Let's talk about latkes. Crispy, crackling golden clouds of starchy goodness concealing a creamy, potato-and-onion center. Who DOESN'T love these? Although I didn't grow up with them as a traditional holiday treat, I actually feel a bit more free to mess around with the classic recipe than I would if my family were Jewish (no one wants to incur the wrath of elder relatives in the kitchen).Read More
Oh hey there, holiday season, where did you come from? I feel like I blinked sometime in mid-summer and woke up surrounded by tinsel twists and glittering lights...anyone else? Well, since we're here now, riding the Polar Express all the way to Christmastown with every Who from Whoville, let's talk about the most important seasonal baking of the year....COOKIES!Read More
Pity the poor pumpkin. It gets dragged out and plopped into everything the instant the calendar page flips over from August to September, and it suffers a nonstop barrage of unlikely pairings pretty much straight through until December. Pumpkin spice latte! Pumpkin lager! Pumpkin breakfast cereal! Pumpkin yogurt and jello and risotto and air freshener and pet shampoo! ENOUGH. And then, poor pumpkin, it gets placed back on the shelf for the better part of a year and everyone forgets about it, unless it's to say something like, Ohhhhh no, not pumpkin, I am SO SICK OF FREAKING PUMPKIN. Hashtag BASIC.
Not me. I am a year round, card-carrying Friend of Pumpkin (currently organizing local chapters in a town near you).Read More
All my hummuses (besides being a hilarious dip-themed idea for a soap opera) are pretty nontraditional stuff. In the past, I've made roasted beet hummus, rosemary white bean hummus, black bean hummus, carrot hummus, spiced sweet potato hummus, and this particular recipe for edamame hummus on countless occasions. Considering the word hummus itself stems from the Arabic word meaning "chickpeas," I'm not really sure any of these ought to actually be called hummus? All the same, this edamame version (with its lemon, garlic, olive oil and a hefty dose of tahini) actually comes closest to a traditional recipe, so I'm doubling down on its hummus status.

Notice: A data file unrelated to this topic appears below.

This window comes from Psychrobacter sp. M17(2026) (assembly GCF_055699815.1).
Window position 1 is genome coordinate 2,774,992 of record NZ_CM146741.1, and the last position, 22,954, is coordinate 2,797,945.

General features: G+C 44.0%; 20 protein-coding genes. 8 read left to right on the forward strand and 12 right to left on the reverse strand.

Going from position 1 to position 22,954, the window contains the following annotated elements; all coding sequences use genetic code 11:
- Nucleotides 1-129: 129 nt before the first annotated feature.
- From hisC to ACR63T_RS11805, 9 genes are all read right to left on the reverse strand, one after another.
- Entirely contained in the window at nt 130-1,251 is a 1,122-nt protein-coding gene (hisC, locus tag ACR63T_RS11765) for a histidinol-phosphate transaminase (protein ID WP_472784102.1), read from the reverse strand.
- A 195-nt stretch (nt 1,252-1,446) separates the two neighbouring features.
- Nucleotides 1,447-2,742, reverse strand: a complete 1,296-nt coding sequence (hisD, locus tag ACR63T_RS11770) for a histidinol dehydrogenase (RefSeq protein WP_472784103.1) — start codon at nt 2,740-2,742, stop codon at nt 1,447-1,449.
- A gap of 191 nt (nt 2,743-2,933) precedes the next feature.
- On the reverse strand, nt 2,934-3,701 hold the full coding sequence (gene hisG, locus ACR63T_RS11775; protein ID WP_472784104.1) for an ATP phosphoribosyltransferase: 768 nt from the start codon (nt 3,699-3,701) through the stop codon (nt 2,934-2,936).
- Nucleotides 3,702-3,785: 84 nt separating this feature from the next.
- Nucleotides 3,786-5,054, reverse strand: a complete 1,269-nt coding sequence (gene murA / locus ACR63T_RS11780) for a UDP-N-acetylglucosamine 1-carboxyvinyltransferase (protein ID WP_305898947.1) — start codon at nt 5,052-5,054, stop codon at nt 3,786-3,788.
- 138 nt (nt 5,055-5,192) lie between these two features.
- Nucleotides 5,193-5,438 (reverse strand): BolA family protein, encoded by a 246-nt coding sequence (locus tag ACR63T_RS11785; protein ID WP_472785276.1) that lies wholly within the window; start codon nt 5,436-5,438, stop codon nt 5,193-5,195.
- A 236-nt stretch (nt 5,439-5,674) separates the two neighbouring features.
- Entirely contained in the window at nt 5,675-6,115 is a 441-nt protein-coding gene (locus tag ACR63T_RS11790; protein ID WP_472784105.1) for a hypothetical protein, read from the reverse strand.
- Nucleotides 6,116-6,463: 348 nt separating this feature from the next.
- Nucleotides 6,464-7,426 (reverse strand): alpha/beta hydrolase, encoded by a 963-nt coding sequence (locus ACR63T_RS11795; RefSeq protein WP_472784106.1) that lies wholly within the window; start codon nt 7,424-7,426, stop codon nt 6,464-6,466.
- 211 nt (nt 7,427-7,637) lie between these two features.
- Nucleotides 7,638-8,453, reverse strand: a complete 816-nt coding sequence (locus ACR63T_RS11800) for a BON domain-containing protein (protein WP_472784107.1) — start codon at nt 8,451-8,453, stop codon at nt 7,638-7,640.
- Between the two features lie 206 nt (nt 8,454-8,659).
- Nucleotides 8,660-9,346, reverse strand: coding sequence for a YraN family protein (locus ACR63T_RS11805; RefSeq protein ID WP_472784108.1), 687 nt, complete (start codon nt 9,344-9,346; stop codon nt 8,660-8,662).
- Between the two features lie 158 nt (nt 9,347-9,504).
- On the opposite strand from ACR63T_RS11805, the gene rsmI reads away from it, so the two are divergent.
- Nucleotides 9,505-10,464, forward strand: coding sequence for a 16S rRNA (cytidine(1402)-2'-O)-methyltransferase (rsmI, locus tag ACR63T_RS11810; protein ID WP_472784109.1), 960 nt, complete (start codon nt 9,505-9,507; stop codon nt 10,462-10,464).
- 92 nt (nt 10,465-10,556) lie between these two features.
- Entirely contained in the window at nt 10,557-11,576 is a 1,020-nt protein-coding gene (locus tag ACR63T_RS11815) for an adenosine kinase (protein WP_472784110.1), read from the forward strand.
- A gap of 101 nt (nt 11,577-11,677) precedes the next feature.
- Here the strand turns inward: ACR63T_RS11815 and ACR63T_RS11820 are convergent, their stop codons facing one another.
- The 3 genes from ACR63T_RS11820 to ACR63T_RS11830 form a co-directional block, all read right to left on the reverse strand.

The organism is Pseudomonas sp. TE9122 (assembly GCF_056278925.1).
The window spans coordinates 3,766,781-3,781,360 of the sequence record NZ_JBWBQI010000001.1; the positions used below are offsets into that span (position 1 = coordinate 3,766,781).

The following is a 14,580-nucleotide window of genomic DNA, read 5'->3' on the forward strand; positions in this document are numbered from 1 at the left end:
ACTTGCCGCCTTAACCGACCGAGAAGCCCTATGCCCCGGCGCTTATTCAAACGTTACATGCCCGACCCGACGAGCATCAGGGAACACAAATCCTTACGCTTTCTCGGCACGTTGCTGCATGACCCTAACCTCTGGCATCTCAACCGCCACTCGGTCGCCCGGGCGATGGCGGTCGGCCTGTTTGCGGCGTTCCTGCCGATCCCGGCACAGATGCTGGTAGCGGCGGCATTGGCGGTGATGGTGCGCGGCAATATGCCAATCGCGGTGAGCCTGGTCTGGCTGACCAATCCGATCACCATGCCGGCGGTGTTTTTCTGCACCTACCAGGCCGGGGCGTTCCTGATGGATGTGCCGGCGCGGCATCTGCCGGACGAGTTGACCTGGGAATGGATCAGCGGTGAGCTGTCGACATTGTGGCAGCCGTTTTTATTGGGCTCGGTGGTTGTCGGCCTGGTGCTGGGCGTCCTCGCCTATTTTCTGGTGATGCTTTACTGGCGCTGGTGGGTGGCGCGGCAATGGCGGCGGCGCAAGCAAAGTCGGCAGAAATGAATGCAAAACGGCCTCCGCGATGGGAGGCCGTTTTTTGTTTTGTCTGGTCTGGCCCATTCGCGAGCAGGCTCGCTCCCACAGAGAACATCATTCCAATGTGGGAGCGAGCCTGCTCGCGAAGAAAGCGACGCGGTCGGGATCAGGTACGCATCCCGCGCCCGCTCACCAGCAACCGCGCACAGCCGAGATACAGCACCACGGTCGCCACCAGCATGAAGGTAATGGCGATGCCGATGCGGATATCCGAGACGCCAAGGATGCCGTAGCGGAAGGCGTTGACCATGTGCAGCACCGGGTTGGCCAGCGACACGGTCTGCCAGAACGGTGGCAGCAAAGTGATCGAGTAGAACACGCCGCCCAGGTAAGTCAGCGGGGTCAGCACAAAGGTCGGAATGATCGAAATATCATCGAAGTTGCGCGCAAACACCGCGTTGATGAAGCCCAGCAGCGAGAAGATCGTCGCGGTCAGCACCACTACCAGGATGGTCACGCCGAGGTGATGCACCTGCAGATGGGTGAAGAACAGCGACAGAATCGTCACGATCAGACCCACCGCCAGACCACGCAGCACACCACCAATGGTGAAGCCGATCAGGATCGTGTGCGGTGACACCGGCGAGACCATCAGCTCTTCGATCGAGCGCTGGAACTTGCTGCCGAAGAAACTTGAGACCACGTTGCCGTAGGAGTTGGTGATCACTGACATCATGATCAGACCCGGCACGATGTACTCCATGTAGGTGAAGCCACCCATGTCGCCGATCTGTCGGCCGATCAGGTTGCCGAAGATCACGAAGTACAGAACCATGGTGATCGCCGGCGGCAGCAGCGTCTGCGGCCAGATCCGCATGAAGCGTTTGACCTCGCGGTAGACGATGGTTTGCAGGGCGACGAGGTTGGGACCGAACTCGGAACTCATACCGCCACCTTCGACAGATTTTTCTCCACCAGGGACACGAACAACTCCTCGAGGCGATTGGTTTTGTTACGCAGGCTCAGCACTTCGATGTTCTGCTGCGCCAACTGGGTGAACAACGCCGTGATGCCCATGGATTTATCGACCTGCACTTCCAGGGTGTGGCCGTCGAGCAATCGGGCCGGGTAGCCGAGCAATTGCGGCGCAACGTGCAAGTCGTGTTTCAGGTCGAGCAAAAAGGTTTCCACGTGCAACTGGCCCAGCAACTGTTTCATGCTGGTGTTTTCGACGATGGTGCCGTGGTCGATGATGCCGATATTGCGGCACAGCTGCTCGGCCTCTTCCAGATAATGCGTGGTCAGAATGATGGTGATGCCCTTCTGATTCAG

The most important thing you need to know about it is that it's delicious smeared on toasted black sesame & scallion flatbread, carrot sticks and radish slices, and it's so seductively fragrant you'll most likely start eating it out of the food processor while it's still warm. I rarely see a bowl survive to the "fully cooled & in need of storage" stage--especially now that I have a voracious baby who has claimed this as one of his favorite foods--which makes it one of my proudest accomplishments. Pair this with enough fresh veggies & bread and it's a meal in itself! Is "dip for dinner" a thing, or did we just invent that right this very second? YES, YES WE DID.Read More
I have a hard time running straight ahead at a goal--any goal. I'd be a terrible running back (a football reference! Let's do this!). Sure, I can see down the path to where I'm supposed to be heading, but along the way I always seem to glimpse a shiny distraction I can't resist. I could change my major to architecture (true fact, I changed it five times); I knooow I'm growing my hair out, but I could chop it in a pixie like hers; I could go to grad school for creative writing; I know this is supposed to be pizza, but what if it was also kind of lamb vindaloo? I've never been able to resist a twist.